Starring: Nanook the Bear
Director: Robert Flaherty, Knud Rasmussen, Claude Massot, Louis deRochemont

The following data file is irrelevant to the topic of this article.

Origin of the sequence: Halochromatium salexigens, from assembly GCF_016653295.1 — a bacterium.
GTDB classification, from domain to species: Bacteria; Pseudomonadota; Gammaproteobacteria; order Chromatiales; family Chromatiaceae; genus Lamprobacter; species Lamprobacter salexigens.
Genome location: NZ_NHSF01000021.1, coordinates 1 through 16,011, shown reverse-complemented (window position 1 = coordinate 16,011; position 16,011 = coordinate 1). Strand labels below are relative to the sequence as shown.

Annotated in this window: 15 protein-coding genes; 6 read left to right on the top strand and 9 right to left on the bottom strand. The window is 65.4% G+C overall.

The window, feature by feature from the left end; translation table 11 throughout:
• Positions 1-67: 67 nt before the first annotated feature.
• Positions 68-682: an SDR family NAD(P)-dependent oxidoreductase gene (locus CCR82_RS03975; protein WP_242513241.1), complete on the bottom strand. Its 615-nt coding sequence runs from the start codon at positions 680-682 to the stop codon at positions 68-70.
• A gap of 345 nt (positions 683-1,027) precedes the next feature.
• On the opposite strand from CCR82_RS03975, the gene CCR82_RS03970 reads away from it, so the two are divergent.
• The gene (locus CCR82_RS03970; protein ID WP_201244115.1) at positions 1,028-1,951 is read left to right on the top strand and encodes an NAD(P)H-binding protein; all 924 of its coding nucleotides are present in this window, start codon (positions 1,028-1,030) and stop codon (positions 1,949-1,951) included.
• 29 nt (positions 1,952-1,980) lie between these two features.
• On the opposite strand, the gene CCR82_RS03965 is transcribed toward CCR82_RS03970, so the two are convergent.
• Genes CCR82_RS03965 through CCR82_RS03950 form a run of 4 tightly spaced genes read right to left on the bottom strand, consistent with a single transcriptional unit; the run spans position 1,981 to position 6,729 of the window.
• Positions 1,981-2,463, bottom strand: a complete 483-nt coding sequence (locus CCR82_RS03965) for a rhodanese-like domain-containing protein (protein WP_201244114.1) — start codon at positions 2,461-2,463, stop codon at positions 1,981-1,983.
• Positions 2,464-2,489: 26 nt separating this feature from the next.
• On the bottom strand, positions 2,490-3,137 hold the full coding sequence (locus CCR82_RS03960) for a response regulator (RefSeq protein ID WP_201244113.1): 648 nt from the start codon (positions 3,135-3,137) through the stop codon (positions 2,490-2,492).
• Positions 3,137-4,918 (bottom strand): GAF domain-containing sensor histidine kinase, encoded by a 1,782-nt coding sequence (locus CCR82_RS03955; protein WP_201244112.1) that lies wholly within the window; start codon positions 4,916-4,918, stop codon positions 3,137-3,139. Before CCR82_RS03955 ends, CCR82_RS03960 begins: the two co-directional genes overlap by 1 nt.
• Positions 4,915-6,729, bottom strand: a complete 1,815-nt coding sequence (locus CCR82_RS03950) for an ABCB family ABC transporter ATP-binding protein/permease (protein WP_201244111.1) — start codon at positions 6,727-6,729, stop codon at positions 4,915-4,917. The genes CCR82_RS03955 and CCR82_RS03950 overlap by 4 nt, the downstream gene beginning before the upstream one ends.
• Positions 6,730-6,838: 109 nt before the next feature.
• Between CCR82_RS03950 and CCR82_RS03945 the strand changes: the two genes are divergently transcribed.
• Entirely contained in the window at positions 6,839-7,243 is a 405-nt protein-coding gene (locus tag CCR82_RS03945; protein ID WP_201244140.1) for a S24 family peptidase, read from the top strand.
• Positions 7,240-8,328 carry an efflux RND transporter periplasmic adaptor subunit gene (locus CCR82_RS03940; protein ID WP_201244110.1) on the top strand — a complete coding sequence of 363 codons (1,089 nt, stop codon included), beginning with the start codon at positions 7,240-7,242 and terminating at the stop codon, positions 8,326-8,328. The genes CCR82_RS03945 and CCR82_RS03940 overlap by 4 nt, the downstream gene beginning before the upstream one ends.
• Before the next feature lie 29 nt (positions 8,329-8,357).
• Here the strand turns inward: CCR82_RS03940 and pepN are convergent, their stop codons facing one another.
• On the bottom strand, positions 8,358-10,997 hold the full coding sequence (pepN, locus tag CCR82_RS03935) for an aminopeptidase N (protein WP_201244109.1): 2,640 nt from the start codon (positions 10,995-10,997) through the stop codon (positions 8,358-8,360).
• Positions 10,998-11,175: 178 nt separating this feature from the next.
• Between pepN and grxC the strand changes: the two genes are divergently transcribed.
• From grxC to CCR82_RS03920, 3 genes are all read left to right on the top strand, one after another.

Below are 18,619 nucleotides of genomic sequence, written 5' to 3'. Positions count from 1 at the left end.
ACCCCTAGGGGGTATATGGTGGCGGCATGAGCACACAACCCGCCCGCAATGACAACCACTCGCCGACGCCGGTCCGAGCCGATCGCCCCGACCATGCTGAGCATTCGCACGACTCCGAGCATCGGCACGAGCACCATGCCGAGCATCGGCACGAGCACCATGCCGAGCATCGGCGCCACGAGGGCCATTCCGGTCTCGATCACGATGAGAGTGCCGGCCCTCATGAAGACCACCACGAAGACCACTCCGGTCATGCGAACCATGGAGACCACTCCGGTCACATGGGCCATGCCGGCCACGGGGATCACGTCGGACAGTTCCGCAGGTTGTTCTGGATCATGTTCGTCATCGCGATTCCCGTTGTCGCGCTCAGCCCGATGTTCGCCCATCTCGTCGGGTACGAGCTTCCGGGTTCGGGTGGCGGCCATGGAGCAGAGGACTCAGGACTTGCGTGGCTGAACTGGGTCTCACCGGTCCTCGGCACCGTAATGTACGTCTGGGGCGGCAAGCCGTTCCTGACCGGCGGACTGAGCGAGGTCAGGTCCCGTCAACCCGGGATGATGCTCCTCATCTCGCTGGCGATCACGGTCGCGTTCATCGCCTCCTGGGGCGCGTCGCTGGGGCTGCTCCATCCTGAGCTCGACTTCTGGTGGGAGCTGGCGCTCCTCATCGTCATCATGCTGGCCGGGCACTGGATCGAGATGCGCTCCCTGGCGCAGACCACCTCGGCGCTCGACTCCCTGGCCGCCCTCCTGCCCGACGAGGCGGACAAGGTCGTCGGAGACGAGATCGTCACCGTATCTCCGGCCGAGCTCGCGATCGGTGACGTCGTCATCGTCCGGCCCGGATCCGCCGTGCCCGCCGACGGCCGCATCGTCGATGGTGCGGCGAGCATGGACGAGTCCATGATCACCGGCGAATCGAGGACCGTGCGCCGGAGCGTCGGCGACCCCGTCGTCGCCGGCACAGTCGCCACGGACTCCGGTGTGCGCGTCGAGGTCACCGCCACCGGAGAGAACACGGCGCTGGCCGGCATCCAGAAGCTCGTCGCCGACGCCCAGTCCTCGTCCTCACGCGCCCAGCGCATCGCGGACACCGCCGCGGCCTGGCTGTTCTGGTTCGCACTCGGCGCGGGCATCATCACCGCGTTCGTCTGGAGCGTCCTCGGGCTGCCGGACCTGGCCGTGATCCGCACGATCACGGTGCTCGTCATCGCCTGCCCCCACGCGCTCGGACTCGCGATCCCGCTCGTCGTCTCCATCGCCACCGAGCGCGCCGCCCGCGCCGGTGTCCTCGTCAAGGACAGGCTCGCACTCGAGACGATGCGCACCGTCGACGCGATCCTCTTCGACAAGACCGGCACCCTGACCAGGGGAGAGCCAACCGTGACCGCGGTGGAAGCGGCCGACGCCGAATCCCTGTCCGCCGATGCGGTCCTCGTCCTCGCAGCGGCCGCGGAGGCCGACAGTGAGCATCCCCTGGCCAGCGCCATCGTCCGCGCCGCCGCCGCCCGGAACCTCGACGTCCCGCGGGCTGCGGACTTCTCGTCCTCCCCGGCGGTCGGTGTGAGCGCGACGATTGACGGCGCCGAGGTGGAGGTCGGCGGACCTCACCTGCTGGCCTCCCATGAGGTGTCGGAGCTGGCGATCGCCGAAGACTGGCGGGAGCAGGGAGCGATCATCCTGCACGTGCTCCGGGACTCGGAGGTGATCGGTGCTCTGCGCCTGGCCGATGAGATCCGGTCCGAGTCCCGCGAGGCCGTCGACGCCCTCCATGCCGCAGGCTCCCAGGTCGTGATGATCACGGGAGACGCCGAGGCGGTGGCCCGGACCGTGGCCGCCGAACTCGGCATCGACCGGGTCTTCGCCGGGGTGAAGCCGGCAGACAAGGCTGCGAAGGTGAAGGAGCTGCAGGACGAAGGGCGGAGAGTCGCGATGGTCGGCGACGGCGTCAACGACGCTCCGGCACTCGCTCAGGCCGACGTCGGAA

Plot Synopsis: Robert Flaherty made this wonderful film of Eskimo (Inuit) life following six years as an Arctic explorer for the Canadian Northern Railway. During journeys often lasting months at a time with only one or two Inuit as companions, he developed a deep regard for these indigenous people and after two unsuccessful filming attempts, Flaherty seized upon the idea of structuring his movie around characters who reenacted episodes of their lives and participated in the shaping of the film. He was not trained as an anthropologist, but Flaherty wisely guides our discovery of the people and their activities, and ninety years later, Nanook remains as completely engaging as it was in 1922, a huge influence on many ethnographic films that followed. This edition is mastered in high definition at the visually correct speed from the painstaking 35mm restoration of 1972, with a lovely orchestral score composed, compiled and conducted by Timothy Brock. Selected for the National Film Registry, 1989. The Wedding of Palo (Palos Brudefaerd) (1934), Nanook s obvious successor, is the last beautiful work of the famed Danish polar explorer and anthropologist Dr. Knud Rasmussen. Filmed in sound with an Inuit cast from the Angmagssalik district of east Greenland, Palo, like Nanook, documents a vanished lifestyle and uses Flaherty s device of an appealing narrative; in this case, a story of two men who desire the same woman as wife. It is mastered in high definition and digitally restored from an original 35mm nitrate print in the collection of George Eastman House. This Blu-Ray also contains six extraordinary bonus films. Nanook Revisited (Saumialuk) by Claude Massot. made in the same locations used by Flaherty, shows how Inuit life changed in the intervening decades (it s not that different from ours), how Flaherty consciously depicted a culture which was then already vanishing, and how Nanook is used today to teach the Inuit their heritage. Nanook Revisited was produced in 1988 on standard definition video for French television. Houses of the Arctic (1928) is the igloo-building sequence of Nanook re-edited and re-titled as an educational film; Arctic Hunt (1913) and extended excerpts from Primitive Love (1927) are by Arctic explorer Frank E. Kleinschmidt; Eskimo Hunters of Northwest Alaska (1949) by Louis deRochemont shows many activities seen in Nanook thirty years after, and Face of the High Arctic (1959) depicts the ecology of the region.